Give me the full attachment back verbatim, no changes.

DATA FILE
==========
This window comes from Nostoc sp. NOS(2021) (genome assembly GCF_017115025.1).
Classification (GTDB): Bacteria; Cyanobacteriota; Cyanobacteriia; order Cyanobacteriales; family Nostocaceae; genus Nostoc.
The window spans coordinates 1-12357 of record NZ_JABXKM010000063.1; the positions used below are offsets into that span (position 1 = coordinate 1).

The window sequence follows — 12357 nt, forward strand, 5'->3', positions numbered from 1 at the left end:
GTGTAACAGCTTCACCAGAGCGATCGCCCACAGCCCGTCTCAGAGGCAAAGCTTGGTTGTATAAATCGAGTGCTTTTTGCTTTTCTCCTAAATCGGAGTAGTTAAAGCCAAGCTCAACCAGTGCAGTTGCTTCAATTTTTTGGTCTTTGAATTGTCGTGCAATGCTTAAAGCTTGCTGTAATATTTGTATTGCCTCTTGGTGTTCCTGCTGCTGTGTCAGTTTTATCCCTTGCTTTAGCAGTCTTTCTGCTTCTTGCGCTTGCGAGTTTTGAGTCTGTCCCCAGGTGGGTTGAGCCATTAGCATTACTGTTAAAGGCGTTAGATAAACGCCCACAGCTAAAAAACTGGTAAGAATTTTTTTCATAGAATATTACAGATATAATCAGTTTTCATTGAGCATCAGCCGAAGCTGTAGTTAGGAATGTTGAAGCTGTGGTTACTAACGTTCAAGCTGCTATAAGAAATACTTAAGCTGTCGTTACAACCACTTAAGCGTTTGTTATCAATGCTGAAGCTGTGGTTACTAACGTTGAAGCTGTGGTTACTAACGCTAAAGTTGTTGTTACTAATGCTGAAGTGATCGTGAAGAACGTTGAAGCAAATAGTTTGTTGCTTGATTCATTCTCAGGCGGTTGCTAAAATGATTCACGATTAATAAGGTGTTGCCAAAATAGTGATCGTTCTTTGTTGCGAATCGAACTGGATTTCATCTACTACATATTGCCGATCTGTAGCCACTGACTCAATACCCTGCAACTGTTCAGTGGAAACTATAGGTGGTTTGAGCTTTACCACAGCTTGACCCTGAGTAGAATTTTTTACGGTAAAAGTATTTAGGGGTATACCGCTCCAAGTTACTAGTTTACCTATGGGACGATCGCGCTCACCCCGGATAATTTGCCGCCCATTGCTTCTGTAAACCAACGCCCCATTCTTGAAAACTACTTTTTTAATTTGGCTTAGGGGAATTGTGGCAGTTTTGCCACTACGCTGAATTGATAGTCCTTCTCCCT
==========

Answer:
This window comes from Nostoc sp. NOS(2021) (genome assembly GCF_017115025.1).
Classification (GTDB): Bacteria; Cyanobacteriota; Cyanobacteriia; order Cyanobacteriales; family Nostocaceae; genus Nostoc.
The window spans coordinates 1-12357 of record NZ_JABXKM010000063.1; the positions used below are offsets into that span (position 1 = coordinate 1).

The window sequence follows — 12357 nt, forward strand, 5'->3', positions numbered from 1 at the left end:
GTGTAACAGCTTCACCAGAGCGATCGCCCACAGCCCGTCTCAGAGGCAAAGCTTGGTTGTATAAATCGAGTGCTTTTTGCTTTTCTCCTAAATCGGAGTAGTTAAAGCCAAGCTCAACCAGTGCAGTTGCTTCAATTTTTTGGTCTTTGAATTGTCGTGCAATGCTTAAAGCTTGCTGTAATATTTGTATTGCCTCTTGGTGTTCCTGCTGCTGTGTCAGTTTTATCCCTTGCTTTAGCAGTCTTTCTGCTTCTTGCGCTTGCGAGTTTTGAGTCTGTCCCCAGGTGGGTTGAGCCATTAGCATTACTGTTAAAGGCGTTAGATAAACGCCCACAGCTAAAAAACTGGTAAGAATTTTTTTCATAGAATATTACAGATATAATCAGTTTTCATTGAGCATCAGCCGAAGCTGTAGTTAGGAATGTTGAAGCTGTGGTTACTAACGTTCAAGCTGCTATAAGAAATACTTAAGCTGTCGTTACAACCACTTAAGCGTTTGTTATCAATGCTGAAGCTGTGGTTACTAACGTTGAAGCTGTGGTTACTAACGCTAAAGTTGTTGTTACTAATGCTGAAGTGATCGTGAAGAACGTTGAAGCAAATAGTTTGTTGCTTGATTCATTCTCAGGCGGTTGCTAAAATGATTCACGATTAATAAGGTGTTGCCAAAATAGTGATCGTTCTTTGTTGCGAATCGAACTGGATTTCATCTACTACATATTGCCGATCTGTAGCCACTGACTCAATACCCTGCAACTGTTCAGTGGAAACTATAGGTGGTTTGAGCTTTACCACAGCTTGACCCTGAGTAGAATTTTTTACGGTAAAAGTATTTAGGGGTATACCGCTCCAAGTTACTAGTTTACCTATGGGACGATCGCGCTCACCCCGGATAATTTGCCGCCCATTGCTTCTGTAAACCAACGCCCCATTCTTGAAAACTACTTTTTTAATTTGGCTTAGGGGAATTGTGGCAGTTTTGCCACTACGCTGAATTGATAGTCCTTCTCCCT